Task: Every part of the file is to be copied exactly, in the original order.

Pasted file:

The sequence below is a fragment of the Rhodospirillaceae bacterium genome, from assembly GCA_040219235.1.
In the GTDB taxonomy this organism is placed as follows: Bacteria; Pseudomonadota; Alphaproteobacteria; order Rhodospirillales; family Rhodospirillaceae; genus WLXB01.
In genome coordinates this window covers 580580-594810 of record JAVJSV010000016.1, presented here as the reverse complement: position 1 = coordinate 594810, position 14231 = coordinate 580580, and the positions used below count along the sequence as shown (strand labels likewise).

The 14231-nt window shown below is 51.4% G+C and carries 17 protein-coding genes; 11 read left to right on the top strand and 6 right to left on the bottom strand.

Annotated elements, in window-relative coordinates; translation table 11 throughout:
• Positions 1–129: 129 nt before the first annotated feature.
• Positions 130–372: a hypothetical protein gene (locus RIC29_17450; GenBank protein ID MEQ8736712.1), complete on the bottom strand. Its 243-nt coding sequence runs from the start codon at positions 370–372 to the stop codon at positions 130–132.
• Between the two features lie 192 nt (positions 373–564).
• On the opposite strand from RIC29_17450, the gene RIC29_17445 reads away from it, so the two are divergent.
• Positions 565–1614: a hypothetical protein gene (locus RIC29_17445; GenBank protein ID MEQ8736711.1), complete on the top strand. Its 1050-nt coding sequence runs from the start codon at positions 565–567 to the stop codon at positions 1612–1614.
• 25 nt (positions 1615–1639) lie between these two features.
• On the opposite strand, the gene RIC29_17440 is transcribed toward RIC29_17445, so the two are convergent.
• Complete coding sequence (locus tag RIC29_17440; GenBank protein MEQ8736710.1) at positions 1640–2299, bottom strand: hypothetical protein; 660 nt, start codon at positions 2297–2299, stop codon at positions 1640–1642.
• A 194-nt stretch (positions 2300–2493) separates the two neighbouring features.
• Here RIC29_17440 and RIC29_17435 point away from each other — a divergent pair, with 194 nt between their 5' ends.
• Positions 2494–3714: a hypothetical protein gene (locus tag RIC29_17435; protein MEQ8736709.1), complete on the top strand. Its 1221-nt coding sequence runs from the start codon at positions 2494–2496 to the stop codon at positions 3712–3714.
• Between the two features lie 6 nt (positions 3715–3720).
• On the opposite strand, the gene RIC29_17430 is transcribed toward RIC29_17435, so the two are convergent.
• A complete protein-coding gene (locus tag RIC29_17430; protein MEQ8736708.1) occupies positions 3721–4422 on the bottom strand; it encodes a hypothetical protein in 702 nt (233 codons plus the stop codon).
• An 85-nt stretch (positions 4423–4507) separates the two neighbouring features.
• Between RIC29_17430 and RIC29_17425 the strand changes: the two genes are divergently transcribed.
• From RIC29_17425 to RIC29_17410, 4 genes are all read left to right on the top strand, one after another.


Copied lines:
The sequence below is a fragment of the Rhodospirillaceae bacterium genome, from assembly GCA_040219235.1.
In the GTDB taxonomy this organism is placed as follows: Bacteria; Pseudomonadota; Alphaproteobacteria; order Rhodospirillales; family Rhodospirillaceae; genus WLXB01.
In genome coordinates this window covers 580580-594810 of record JAVJSV010000016.1, presented here as the reverse complement: position 1 = coordinate 594810, position 14231 = coordinate 580580, and the positions used below count along the sequence as shown (strand labels likewise).

The 14231-nt window shown below is 51.4% G+C and carries 17 protein-coding genes; 11 read left to right on the top strand and 6 right to left on the bottom strand.

Annotated elements, in window-relative coordinates; translation table 11 throughout:
• Positions 1–129: 129 nt before the first annotated feature.
• Positions 130–372: a hypothetical protein gene (locus RIC29_17450; GenBank protein ID MEQ8736712.1), complete on the bottom strand. Its 243-nt coding sequence runs from the start codon at positions 370–372 to the stop codon at positions 130–132.
• Between the two features lie 192 nt (positions 373–564).
• On the opposite strand from RIC29_17450, the gene RIC29_17445 reads away from it, so the two are divergent.
• Positions 565–1614: a hypothetical protein gene (locus RIC29_17445; GenBank protein ID MEQ8736711.1), complete on the top strand. Its 1050-nt coding sequence runs from the start codon at positions 565–567 to the stop codon at positions 1612–1614.
• 25 nt (positions 1615–1639) lie between these two features.
• On the opposite strand, the gene RIC29_17440 is transcribed toward RIC29_17445, so the two are convergent.
• Complete coding sequence (locus tag RIC29_17440; GenBank protein MEQ8736710.1) at positions 1640–2299, bottom strand: hypothetical protein; 660 nt, start codon at positions 2297–2299, stop codon at positions 1640–1642.
• A 194-nt stretch (positions 2300–2493) separates the two neighbouring features.
• Here RIC29_17440 and RIC29_17435 point away from each other — a divergent pair, with 194 nt between their 5' ends.
• Positions 2494–3714: a hypothetical protein gene (locus tag RIC29_17435; protein MEQ8736709.1), complete on the top strand. Its 1221-nt coding sequence runs from the start codon at positions 2494–2496 to the stop codon at positions 3712–3714.
• Between the two features lie 6 nt (positions 3715–3720).
• On the opposite strand, the gene RIC29_17430 is transcribed toward RIC29_17435, so the two are convergent.
• A complete protein-coding gene (locus tag RIC29_17430; protein MEQ8736708.1) occupies positions 3721–4422 on the bottom strand; it encodes a hypothetical protein in 702 nt (233 codons plus the stop codon).
• An 85-nt stretch (positions 4423–4507) separates the two neighbouring features.
• Between RIC29_17430 and RIC29_17425 the strand changes: the two genes are divergently transcribed.
• From RIC29_17425 to RIC29_17410, 4 genes are all read left to right on the top strand, one after another.